Lower interest rates mean big savings

You already know that lower interest rates save you money, but do you know how much? Look at Table 3.6. See the striking difference in total interest costs between 15-year and 30-year loans. Also, recall that lenders sometimes charge about one-half percent less for 15-year rates. If, say,

Table 3.6 Total Interest Costs per $100,000 @ Selected Interest Rates

Monthly 1,5-Year Monthly 30-Year

Rate (%) Payment ($) (Total Interest, $) Payment ($) (Total Interest, $)

Table 3.6 Total Interest Costs per $100,000 @ Selected Interest Rates

Monthly 1,5-Year Monthly 30-Year

Rate (%) Payment ($) (Total Interest, $) Payment ($) (Total Interest, $)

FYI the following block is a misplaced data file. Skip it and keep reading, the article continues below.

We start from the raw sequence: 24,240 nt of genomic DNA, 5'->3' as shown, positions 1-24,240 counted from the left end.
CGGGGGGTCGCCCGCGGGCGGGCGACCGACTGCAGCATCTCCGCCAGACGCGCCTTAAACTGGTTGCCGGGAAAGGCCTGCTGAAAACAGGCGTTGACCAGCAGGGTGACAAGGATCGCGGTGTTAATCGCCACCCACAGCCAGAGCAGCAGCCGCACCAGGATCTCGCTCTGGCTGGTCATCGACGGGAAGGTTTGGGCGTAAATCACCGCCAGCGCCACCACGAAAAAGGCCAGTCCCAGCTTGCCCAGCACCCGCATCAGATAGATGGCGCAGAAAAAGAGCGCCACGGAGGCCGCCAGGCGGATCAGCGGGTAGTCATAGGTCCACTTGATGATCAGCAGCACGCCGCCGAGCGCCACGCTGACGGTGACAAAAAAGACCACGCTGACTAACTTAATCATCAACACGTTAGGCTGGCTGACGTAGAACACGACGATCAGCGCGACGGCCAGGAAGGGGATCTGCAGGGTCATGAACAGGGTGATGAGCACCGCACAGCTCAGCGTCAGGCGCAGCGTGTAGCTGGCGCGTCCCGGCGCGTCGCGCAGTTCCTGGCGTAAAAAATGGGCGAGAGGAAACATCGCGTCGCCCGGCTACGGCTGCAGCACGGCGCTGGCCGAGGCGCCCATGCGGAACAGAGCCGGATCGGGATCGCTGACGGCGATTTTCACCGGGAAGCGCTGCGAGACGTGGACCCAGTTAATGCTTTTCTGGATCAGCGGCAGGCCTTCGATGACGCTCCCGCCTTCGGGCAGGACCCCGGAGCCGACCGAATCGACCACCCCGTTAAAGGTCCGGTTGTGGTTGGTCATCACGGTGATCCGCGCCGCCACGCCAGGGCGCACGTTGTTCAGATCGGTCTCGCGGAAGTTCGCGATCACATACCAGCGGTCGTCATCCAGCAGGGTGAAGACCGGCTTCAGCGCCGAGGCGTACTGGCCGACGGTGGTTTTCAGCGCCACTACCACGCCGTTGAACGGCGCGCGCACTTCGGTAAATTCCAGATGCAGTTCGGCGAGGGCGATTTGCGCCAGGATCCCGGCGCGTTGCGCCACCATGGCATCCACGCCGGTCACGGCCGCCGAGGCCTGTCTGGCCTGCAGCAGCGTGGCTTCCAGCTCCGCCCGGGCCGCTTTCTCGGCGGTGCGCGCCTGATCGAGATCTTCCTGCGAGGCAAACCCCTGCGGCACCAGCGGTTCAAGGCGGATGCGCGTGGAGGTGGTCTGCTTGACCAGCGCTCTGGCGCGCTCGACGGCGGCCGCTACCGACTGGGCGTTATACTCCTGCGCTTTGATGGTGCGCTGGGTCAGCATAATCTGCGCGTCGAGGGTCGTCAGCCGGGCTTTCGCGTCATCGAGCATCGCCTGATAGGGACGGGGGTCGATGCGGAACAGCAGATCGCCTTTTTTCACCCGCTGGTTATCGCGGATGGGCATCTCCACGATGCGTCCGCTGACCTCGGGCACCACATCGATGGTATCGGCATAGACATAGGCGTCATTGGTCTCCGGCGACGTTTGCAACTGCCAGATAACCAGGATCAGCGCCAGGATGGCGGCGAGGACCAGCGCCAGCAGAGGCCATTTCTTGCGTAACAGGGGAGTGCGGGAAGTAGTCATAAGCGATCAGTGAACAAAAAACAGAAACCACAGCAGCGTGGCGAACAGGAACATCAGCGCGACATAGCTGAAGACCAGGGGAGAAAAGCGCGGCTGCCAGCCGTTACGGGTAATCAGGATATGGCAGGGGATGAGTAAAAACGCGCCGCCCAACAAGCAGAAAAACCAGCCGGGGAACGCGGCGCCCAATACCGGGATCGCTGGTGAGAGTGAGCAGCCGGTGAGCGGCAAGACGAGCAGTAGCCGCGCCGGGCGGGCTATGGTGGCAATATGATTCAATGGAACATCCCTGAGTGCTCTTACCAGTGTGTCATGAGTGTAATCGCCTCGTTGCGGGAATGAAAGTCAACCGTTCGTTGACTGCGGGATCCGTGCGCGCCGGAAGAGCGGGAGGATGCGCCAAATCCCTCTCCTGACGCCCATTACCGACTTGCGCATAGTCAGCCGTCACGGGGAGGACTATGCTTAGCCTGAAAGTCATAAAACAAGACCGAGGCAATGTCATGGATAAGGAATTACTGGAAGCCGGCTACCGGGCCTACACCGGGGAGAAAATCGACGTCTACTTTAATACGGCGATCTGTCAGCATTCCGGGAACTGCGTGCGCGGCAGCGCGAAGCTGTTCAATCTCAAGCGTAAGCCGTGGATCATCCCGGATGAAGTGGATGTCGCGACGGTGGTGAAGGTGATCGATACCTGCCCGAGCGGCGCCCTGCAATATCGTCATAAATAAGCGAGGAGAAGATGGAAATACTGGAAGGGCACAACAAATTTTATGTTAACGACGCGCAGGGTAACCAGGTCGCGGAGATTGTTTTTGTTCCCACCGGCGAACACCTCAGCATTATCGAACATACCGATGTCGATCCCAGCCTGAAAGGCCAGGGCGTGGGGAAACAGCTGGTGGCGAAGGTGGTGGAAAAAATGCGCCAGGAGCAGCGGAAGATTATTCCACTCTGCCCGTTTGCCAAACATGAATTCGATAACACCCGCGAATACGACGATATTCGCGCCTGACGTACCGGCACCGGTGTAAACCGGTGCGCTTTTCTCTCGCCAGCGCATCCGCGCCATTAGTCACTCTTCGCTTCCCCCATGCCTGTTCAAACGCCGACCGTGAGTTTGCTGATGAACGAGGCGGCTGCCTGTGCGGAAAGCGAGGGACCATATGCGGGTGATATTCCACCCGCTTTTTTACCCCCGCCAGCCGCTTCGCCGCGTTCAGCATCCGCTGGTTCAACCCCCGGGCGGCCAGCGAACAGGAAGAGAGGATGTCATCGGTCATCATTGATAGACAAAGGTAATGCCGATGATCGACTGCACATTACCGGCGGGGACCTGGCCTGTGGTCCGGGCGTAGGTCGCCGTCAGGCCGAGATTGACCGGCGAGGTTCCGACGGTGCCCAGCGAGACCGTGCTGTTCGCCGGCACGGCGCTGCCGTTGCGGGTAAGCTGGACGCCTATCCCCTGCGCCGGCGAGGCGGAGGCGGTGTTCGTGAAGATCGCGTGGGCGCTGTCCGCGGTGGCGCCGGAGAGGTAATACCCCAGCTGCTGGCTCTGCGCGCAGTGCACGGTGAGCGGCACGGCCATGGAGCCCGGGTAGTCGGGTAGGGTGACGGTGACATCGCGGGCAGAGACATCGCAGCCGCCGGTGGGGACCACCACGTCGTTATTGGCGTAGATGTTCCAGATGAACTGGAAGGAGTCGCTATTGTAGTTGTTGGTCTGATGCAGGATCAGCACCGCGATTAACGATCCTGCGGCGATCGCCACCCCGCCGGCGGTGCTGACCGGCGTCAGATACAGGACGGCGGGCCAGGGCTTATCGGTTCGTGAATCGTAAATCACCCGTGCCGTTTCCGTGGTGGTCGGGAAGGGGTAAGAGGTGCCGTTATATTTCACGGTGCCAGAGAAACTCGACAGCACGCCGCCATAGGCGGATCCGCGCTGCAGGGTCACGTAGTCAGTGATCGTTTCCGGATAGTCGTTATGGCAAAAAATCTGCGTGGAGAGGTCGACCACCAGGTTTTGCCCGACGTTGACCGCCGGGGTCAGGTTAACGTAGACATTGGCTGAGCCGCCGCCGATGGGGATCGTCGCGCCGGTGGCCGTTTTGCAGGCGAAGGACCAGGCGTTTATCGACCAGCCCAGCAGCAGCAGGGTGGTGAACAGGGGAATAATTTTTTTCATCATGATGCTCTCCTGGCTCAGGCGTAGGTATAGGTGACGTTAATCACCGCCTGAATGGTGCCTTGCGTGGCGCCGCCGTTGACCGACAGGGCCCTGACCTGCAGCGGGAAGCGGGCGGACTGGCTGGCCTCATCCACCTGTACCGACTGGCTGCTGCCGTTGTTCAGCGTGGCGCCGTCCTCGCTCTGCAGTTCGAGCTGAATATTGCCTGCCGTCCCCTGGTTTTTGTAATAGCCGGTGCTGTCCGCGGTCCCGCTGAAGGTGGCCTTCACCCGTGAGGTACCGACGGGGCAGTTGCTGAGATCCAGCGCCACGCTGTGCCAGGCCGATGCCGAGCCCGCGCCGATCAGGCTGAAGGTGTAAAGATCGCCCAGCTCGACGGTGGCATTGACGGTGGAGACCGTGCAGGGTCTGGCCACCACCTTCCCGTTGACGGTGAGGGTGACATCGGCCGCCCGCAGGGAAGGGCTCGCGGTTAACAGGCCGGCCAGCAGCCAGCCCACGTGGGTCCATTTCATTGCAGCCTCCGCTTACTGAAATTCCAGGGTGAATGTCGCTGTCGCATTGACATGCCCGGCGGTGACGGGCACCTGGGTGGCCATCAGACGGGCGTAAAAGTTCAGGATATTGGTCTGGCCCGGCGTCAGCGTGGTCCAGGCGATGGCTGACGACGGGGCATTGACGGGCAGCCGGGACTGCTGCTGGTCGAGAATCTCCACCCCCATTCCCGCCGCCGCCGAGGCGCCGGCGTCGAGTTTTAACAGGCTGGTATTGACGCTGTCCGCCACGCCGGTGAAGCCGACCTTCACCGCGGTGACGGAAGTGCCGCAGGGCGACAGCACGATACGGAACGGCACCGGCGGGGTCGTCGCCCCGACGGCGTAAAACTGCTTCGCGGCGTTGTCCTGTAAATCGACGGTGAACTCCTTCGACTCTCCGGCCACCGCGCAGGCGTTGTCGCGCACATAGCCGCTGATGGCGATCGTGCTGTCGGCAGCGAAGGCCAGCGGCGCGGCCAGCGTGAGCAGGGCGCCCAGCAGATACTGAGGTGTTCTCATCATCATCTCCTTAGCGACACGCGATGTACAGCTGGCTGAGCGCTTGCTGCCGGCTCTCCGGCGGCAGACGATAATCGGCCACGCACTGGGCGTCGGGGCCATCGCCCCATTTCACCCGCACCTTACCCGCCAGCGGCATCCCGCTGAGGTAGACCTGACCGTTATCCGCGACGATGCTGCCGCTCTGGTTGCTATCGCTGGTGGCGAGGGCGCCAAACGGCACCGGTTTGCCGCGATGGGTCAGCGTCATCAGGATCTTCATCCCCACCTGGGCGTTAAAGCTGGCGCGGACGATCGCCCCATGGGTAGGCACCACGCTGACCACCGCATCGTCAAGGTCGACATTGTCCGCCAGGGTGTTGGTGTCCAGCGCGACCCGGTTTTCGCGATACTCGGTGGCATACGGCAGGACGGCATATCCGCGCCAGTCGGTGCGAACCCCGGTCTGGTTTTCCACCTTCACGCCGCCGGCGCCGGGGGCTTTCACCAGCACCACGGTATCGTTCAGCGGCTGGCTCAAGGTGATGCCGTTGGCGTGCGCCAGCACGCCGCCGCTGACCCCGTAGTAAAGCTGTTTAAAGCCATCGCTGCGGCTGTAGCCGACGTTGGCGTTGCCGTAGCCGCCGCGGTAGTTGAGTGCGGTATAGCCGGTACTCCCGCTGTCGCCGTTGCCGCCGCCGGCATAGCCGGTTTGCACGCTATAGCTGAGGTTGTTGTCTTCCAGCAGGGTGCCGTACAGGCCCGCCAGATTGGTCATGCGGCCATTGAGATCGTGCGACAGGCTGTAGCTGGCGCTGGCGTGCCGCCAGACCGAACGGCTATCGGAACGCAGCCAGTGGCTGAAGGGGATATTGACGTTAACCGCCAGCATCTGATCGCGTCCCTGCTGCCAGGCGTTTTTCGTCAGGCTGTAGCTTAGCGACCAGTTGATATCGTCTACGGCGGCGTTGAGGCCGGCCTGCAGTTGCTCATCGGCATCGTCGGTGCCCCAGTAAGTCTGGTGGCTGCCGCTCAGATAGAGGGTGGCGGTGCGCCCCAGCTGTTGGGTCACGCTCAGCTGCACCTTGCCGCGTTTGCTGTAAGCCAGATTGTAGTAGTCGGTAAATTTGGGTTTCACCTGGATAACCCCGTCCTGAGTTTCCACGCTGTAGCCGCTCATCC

4.0%

740

33,128

477

71,864

4.5

765

37,628

507

82,376

5.0

791

42,326

537

93,248

5.5

817

47,060

568

104,372

6.0

844

51,884

600

115,820

6.5

871

56,798

632

127,520

7.0

899

61,784

665

139,508

7.5

927

66,860

699

151,712

8.0

956

72,008

734

164,132

8.5

985

77,246

769

176,804

9.0

1,014

82,556

805

189,656

9.5

1,044

87,956

840

202,544

10.0

1,075

93,428

878

215,900

12.0

1,200

116,018

1,028

270,296

14.0

1,332

139,706

1,185

326,564

All figures are rounded.

All figures are rounded.

market rates were 6.0 percent (15-year) and 6.5 percent (30-year), the loans would cost $51,884 and $115,820, respectively—a savings of nearly $65,000 for the 15-year term (per each $100,000 borrowed). For a historical comparison of interest rates and maturity spreads, Google "Treasury yield curve."

Even when you compare the 15-year or 30-year terms at the same interest rate, you still might save a pile of $1,000 bills.

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